About limericks

Limericks are an irresistible verse form, so accessible, such fun! Irreverent, outrageous, politically incorrect. They spit in the eye of those who take life too seriously.

Limericks, furthermore, celebrate carnality, sex, self indulgence, joie de vivre, life itself! They often, and indeed preferably so, are lewd. They lend themselves to loud recitation on drunken occasions, and are frequently sung, most commonly to the tune of “Cielito Lindo”, with the chorus;

In China they do it for chili!
Now here comes another verse,
Worse than the other verse.
Waltz me around by my willie!

Trivial or absurd as the subject matter may be, the verse form is necessarily strict. Limericks are meant to be recited or sung, sometimes by drunken people with slurred speech. There is no room for sloppy rhythm or imperfect rhyme.

The limerick became popular in or around the town of Limerick, Ireland, in the nineteenth century, though the form was undoubtedly in existence before then. The genius of the Irish, of course, was to associate limericks forever with drunkenness, rowdiness and rebelliousness.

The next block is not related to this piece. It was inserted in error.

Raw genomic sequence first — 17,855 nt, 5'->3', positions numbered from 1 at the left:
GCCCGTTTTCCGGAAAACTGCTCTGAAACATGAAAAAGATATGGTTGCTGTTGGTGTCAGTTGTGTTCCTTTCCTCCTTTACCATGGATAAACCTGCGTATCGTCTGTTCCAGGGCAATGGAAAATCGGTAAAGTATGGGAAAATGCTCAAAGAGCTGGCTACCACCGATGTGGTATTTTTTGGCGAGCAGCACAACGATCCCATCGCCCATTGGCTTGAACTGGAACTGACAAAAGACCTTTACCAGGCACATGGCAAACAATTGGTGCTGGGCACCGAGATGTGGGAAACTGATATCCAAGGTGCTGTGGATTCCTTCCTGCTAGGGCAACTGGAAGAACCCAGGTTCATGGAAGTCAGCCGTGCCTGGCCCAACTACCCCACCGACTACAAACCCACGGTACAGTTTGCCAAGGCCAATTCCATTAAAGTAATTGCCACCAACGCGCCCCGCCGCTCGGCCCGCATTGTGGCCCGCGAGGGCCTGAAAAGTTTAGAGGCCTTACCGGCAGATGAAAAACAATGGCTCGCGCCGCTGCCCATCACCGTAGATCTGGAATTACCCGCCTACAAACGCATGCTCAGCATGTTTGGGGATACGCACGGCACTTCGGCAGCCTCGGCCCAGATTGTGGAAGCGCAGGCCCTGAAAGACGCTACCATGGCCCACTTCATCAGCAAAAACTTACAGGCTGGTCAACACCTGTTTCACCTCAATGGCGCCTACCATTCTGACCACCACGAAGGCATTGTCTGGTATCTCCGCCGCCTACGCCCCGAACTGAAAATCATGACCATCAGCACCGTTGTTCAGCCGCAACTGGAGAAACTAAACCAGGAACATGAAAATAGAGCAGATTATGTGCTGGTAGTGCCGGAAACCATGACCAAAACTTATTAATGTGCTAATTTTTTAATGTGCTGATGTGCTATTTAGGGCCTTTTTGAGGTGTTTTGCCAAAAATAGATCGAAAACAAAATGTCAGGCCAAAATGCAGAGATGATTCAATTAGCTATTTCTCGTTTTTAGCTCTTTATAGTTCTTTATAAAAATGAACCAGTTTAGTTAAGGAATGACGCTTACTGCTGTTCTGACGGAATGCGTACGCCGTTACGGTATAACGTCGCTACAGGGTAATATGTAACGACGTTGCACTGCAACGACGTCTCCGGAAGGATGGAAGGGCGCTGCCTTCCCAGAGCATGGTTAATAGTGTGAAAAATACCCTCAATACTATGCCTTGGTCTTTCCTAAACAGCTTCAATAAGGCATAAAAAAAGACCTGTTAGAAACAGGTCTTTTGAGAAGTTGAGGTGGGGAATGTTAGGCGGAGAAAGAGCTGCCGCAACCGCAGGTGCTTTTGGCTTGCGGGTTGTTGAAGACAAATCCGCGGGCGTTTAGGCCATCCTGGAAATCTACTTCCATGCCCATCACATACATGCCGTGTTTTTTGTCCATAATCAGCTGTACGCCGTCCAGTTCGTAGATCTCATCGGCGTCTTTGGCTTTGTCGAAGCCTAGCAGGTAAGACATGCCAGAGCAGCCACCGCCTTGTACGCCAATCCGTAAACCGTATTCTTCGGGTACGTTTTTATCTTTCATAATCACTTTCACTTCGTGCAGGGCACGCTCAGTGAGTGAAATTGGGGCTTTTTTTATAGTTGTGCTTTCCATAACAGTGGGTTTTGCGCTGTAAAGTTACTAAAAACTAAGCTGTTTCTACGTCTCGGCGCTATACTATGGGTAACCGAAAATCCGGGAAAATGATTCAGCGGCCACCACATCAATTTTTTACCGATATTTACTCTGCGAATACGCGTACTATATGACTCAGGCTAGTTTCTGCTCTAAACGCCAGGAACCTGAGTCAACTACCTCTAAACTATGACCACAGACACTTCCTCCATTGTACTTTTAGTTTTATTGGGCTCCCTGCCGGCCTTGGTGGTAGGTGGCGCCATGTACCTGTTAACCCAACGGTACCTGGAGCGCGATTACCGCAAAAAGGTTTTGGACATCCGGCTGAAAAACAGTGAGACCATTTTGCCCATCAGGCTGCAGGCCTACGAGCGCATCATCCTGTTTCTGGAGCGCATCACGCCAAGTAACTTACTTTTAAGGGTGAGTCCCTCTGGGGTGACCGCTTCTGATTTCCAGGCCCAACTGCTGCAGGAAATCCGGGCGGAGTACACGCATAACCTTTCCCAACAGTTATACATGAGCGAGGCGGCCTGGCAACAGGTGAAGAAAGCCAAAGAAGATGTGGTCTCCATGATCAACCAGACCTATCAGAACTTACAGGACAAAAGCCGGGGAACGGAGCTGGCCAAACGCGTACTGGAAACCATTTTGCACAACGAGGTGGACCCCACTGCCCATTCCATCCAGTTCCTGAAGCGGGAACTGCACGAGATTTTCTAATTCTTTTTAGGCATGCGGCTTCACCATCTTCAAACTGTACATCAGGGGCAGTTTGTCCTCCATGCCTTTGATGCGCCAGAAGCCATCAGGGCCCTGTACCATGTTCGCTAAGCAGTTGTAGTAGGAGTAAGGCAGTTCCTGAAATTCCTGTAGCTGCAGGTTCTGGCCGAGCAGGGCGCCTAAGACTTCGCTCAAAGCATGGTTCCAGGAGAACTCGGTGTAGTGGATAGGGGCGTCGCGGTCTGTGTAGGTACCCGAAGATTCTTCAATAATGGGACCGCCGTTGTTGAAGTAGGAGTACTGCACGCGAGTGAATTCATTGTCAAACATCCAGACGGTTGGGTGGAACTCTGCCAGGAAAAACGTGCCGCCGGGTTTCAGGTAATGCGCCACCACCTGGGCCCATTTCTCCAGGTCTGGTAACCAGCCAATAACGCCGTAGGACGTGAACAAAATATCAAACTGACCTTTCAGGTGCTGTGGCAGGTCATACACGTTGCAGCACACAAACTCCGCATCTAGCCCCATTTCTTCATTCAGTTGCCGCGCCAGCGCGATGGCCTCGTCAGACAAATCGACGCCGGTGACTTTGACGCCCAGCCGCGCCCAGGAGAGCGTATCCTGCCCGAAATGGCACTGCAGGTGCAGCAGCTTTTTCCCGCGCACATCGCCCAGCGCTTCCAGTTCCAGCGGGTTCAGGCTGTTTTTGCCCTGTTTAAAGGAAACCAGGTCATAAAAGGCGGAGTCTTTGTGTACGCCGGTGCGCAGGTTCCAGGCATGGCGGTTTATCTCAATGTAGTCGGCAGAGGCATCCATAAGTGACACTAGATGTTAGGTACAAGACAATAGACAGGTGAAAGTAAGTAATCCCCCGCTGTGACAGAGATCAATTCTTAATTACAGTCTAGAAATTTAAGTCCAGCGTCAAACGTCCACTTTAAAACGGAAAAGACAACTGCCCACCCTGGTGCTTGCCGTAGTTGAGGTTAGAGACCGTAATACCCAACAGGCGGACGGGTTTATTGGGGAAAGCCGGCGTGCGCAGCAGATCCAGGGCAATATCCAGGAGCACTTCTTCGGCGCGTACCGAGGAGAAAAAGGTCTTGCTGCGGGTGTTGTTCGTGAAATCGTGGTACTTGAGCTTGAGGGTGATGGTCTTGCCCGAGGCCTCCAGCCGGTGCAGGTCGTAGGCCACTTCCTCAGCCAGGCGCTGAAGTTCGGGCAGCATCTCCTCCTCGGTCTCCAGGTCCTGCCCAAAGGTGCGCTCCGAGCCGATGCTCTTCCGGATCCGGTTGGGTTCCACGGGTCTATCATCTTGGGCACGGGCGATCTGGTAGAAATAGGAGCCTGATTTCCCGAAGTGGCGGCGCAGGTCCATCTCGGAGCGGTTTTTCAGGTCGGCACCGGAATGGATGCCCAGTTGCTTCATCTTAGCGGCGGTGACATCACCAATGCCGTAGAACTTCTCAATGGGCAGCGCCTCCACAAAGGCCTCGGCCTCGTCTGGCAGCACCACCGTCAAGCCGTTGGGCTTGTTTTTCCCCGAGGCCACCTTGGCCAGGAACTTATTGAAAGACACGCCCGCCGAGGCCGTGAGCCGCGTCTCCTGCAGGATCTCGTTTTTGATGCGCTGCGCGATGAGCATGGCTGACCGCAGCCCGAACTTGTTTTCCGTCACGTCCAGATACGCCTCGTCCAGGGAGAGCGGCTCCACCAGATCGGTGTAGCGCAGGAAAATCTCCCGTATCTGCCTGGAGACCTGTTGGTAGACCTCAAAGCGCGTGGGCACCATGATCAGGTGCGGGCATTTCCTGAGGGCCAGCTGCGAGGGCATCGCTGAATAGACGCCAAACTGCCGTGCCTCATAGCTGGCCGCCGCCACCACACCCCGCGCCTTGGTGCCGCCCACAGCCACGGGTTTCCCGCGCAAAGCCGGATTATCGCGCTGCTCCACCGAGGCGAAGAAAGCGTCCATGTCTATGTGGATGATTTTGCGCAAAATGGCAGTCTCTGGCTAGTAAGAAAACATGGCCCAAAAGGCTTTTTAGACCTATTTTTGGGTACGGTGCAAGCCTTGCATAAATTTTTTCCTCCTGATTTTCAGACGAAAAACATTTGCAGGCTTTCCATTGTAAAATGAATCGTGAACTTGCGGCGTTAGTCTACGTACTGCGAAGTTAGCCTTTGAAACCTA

Traditionally, the first line of a limerick ends in a place name or a personal name. The second line fleshes out the character introduced in the first, or sets the scenario. The third and fourth lines, short and pithy, advance the narrative, often wallowing in vulgarity, for the sheer, naked joy of it. The last line, the punchline, ideally introduces an unexpected twist in the tale, preferably with a surprising, clever or punning last rhyme.

It is quite unforgivable for a limerick to lack humour. It should begin by putting a smile on the face of the reader, provoke a chuckle in the middle, and end with a guffaw!

In my own incessant limerick writing, I long ago exhausted my stock of inspirational names, and I tend now, for the most part, to use the first line as a sort of prologue, or a teaser, to draw the reader on into the rest of the verse. I also enjoy writing limerick ballads (for want of a better name), narrative poems with each verse in limerick form, which I see as a natural extension of the medium.

Some of my limericks are clean, mere whimsical musings upon the absurdity of life. Most, however, are unapologetically lewd, and I make frequent, unashamed use of obscene and vulgar language. This, I feel, is only being true to the spirit of the limerick   and its origin among the common, or vulgar folk of the time.

The limerick was, is, and I hope forever will remain the anthem of the common man.

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